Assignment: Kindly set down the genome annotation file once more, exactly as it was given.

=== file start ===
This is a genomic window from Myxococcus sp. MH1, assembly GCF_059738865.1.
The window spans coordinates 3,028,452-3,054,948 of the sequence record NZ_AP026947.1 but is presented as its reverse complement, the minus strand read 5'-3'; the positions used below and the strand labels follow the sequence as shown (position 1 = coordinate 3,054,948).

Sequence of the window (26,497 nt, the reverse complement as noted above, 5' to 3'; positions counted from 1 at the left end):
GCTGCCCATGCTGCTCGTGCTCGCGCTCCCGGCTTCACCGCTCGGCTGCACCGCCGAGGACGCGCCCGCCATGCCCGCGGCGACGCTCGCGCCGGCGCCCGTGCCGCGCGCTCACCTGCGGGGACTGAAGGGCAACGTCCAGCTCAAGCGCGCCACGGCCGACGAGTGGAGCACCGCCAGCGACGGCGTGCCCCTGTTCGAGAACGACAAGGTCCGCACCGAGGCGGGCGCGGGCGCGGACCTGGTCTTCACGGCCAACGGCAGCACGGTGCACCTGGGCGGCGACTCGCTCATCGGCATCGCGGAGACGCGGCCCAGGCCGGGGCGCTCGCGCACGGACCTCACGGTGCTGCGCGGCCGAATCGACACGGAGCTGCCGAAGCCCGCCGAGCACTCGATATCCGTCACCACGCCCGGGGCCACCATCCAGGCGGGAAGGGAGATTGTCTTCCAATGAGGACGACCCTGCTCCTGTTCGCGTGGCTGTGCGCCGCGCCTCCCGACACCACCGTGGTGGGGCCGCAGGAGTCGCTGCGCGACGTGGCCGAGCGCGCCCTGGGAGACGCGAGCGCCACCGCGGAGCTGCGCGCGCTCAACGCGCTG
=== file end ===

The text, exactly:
This is a genomic window from Myxococcus sp. MH1, assembly GCF_059738865.1.
The window spans coordinates 3,028,452-3,054,948 of the sequence record NZ_AP026947.1 but is presented as its reverse complement, the minus strand read 5'-3'; the positions used below and the strand labels follow the sequence as shown (position 1 = coordinate 3,054,948).

Sequence of the window (26,497 nt, the reverse complement as noted above, 5' to 3'; positions counted from 1 at the left end):
GCTGCCCATGCTGCTCGTGCTCGCGCTCCCGGCTTCACCGCTCGGCTGCACCGCCGAGGACGCGCCCGCCATGCCCGCGGCGACGCTCGCGCCGGCGCCCGTGCCGCGCGCTCACCTGCGGGGACTGAAGGGCAACGTCCAGCTCAAGCGCGCCACGGCCGACGAGTGGAGCACCGCCAGCGACGGCGTGCCCCTGTTCGAGAACGACAAGGTCCGCACCGAGGCGGGCGCGGGCGCGGACCTGGTCTTCACGGCCAACGGCAGCACGGTGCACCTGGGCGGCGACTCGCTCATCGGCATCGCGGAGACGCGGCCCAGGCCGGGGCGCTCGCGCACGGACCTCACGGTGCTGCGCGGCCGAATCGACACGGAGCTGCCGAAGCCCGCCGAGCACTCGATATCCGTCACCACGCCCGGGGCCACCATCCAGGCGGGAAGGGAGATTGTCTTCCAATGAGGACGACCCTGCTCCTGTTCGCGTGGCTGTGCGCCGCGCCTCCCGACACCACCGTGGTGGGGCCGCAGGAGTCGCTGCGCGACGTGGCCGAGCGCGCCCTGGGAGACGCGAGCGCCACCGCGGAGCTGCGCGCGCTCAACGCGCTG